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A method for metagenomics of Helicobacter pylori from archived formalin-fixed gastric biopsies permitting longitudinal studies of carcinogenic risk.

Zheng Z, Andersson AF, Ye W, Nyrén O, Normark S, Engstrand L - PLoS ONE (2011)

Bottom Line: About 82% and 60% of the predicted genes in the two genomes were captured by at least a single sequencing read.Along with sequences displaying high similarity to known H. pylori genes, novel and highly variant H. pylori sequences were identified in the FFPE sections by our physical enrichment approach, which would likely not have been detected by a sequence capture approach.The study demonstrates the feasibility of longitudinal metagenomic studies of H. pylori using decade-preserved FFPE biopsies.

View Article: PubMed Central - PubMed

Affiliation: Department of Medical Epidemiology and Biostatistics, Karolinska Institutet, Stockholm, Sweden.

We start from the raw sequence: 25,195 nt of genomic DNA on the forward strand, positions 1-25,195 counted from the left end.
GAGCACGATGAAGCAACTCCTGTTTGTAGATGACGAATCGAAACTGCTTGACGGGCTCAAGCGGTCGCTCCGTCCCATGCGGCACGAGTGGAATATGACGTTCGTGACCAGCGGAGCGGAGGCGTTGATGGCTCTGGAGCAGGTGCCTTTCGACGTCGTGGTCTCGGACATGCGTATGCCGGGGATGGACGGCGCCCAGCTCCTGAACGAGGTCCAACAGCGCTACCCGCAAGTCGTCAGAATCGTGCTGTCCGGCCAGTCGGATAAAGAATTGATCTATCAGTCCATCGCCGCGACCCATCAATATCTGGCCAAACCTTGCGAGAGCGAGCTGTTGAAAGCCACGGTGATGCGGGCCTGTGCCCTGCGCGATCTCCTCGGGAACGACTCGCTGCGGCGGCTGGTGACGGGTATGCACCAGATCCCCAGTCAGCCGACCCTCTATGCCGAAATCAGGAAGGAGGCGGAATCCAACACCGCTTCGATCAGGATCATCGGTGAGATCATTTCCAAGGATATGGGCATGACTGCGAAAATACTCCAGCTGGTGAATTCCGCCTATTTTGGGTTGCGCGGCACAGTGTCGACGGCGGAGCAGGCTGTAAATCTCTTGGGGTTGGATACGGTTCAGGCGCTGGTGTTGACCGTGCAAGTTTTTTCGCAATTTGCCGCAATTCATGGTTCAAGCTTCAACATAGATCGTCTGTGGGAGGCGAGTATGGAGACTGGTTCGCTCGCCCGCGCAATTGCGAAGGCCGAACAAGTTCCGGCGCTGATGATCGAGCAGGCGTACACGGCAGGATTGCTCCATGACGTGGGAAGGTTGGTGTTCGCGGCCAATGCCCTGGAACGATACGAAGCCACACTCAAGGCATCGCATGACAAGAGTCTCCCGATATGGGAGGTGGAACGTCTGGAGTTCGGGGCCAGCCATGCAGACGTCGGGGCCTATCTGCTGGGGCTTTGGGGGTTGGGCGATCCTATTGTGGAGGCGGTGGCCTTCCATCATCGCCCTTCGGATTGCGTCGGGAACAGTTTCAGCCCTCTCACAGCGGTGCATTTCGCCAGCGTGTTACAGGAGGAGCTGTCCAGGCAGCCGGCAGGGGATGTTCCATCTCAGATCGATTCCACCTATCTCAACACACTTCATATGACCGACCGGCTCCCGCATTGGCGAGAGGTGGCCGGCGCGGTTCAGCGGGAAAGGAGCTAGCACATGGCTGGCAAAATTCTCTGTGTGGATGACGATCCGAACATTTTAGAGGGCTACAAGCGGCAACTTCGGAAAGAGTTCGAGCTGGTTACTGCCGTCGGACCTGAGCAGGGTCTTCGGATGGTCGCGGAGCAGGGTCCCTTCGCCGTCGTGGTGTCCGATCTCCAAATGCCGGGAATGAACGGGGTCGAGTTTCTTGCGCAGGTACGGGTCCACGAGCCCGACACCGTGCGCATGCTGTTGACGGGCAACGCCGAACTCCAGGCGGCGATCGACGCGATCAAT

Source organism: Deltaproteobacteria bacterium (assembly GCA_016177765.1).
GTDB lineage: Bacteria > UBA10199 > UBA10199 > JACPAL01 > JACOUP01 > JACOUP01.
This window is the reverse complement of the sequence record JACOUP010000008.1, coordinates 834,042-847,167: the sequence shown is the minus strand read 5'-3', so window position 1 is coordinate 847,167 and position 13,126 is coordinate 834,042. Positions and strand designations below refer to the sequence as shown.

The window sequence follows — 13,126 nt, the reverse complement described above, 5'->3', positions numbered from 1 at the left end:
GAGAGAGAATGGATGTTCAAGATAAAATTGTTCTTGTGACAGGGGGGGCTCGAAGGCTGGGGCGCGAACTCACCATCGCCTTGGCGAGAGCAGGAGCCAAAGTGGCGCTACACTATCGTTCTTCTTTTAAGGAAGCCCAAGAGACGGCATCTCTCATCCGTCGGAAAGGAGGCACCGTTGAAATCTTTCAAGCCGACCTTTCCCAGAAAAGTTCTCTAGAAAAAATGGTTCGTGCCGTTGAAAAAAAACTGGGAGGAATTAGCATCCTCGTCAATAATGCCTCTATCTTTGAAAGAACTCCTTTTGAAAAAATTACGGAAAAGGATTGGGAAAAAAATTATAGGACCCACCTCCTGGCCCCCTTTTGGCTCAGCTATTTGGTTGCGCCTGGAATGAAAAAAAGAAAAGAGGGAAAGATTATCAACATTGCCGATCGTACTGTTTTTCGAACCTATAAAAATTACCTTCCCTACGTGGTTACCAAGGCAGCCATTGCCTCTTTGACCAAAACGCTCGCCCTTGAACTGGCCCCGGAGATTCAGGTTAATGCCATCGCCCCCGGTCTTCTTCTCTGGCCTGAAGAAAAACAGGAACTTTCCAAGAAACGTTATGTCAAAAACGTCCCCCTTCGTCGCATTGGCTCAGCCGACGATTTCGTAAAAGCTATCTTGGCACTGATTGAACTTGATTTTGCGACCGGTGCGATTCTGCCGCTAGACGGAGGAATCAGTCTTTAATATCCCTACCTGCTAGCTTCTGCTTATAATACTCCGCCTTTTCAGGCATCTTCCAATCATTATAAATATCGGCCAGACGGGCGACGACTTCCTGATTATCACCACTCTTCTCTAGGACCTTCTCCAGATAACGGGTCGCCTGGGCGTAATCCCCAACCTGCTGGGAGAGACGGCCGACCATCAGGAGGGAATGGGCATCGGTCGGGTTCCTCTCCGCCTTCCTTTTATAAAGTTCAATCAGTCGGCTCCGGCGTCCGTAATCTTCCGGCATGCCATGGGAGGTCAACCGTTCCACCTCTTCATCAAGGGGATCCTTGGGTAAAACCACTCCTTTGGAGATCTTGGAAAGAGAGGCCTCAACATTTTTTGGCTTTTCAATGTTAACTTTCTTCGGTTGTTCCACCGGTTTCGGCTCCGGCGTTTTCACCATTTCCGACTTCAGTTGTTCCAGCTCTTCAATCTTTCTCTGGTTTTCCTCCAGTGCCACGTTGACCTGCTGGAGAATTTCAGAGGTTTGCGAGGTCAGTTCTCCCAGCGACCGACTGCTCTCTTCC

ABSTRACT
The human microbiota has come into focus in the search for component causes of chronic diseases, such as gastrointestinal cancers. Presumably long induction periods and altered local environments after disease onset call for the development of methods for characterization of microorganisms colonizing the host decades before disease onset. Sequencing of microbial genomes in old formalin-fixed and paraffin-embedded (FFPE) gastrointestinal biopsies provides a means for such studies but is still challenging. Here we report a method based on laser capture micro-dissection and modified Roche 454 high-throughput pyrosequencing to obtain metagenomic profiles of Helicobacter pylori. We applied this method to two 15 year old FFPE biopsies from two patients. Frozen homogenized biopsies from the same gastroscopy sessions were also available for comparison after re-culture of H. pylori. For both patients, H. pylori DNA dissected from FFPE sections had ~96.4% identity with culture DNA from the same patients, while only ~92.5% identity with GenBank reference genomes, and with culture DNA from the other patient. About 82% and 60% of the predicted genes in the two genomes were captured by at least a single sequencing read. Along with sequences displaying high similarity to known H. pylori genes, novel and highly variant H. pylori sequences were identified in the FFPE sections by our physical enrichment approach, which would likely not have been detected by a sequence capture approach. The study demonstrates the feasibility of longitudinal metagenomic studies of H. pylori using decade-preserved FFPE biopsies.